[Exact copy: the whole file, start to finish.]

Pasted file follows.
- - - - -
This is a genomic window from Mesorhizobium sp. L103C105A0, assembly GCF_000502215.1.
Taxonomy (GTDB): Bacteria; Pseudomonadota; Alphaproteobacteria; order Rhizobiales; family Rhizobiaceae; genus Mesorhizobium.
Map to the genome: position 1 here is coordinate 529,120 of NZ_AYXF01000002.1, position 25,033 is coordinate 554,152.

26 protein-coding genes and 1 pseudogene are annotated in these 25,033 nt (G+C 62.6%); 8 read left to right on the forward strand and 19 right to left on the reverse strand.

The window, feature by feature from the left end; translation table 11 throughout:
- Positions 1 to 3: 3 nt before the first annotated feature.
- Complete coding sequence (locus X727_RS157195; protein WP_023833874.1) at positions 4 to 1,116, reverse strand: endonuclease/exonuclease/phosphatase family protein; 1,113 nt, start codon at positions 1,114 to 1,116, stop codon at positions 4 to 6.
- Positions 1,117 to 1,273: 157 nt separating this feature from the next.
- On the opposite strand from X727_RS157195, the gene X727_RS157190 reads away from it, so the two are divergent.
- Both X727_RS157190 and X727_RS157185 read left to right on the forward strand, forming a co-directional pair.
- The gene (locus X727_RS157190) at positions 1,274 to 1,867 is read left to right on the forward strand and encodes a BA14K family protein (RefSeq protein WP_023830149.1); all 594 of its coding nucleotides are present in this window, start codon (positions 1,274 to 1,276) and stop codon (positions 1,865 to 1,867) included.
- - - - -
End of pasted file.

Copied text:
This is a genomic window from Mesorhizobium sp. L103C105A0, assembly GCF_000502215.1.
Taxonomy (GTDB): Bacteria; Pseudomonadota; Alphaproteobacteria; order Rhizobiales; family Rhizobiaceae; genus Mesorhizobium.
Map to the genome: position 1 here is coordinate 529,120 of NZ_AYXF01000002.1, position 25,033 is coordinate 554,152.

26 protein-coding genes and 1 pseudogene are annotated in these 25,033 nt (G+C 62.6%); 8 read left to right on the forward strand and 19 right to left on the reverse strand.

The window, feature by feature from the left end; translation table 11 throughout:
- Positions 1 to 3: 3 nt before the first annotated feature.
- Complete coding sequence (locus X727_RS157195; protein WP_023833874.1) at positions 4 to 1,116, reverse strand: endonuclease/exonuclease/phosphatase family protein; 1,113 nt, start codon at positions 1,114 to 1,116, stop codon at positions 4 to 6.
- Positions 1,117 to 1,273: 157 nt separating this feature from the next.
- On the opposite strand from X727_RS157195, the gene X727_RS157190 reads away from it, so the two are divergent.
- Both X727_RS157190 and X727_RS157185 read left to right on the forward strand, forming a co-directional pair.
- The gene (locus X727_RS157190) at positions 1,274 to 1,867 is read left to right on the forward strand and encodes a BA14K family protein (RefSeq protein WP_023830149.1); all 594 of its coding nucleotides are present in this window, start codon (positions 1,274 to 1,276) and stop codon (positions 1,865 to 1,867) included.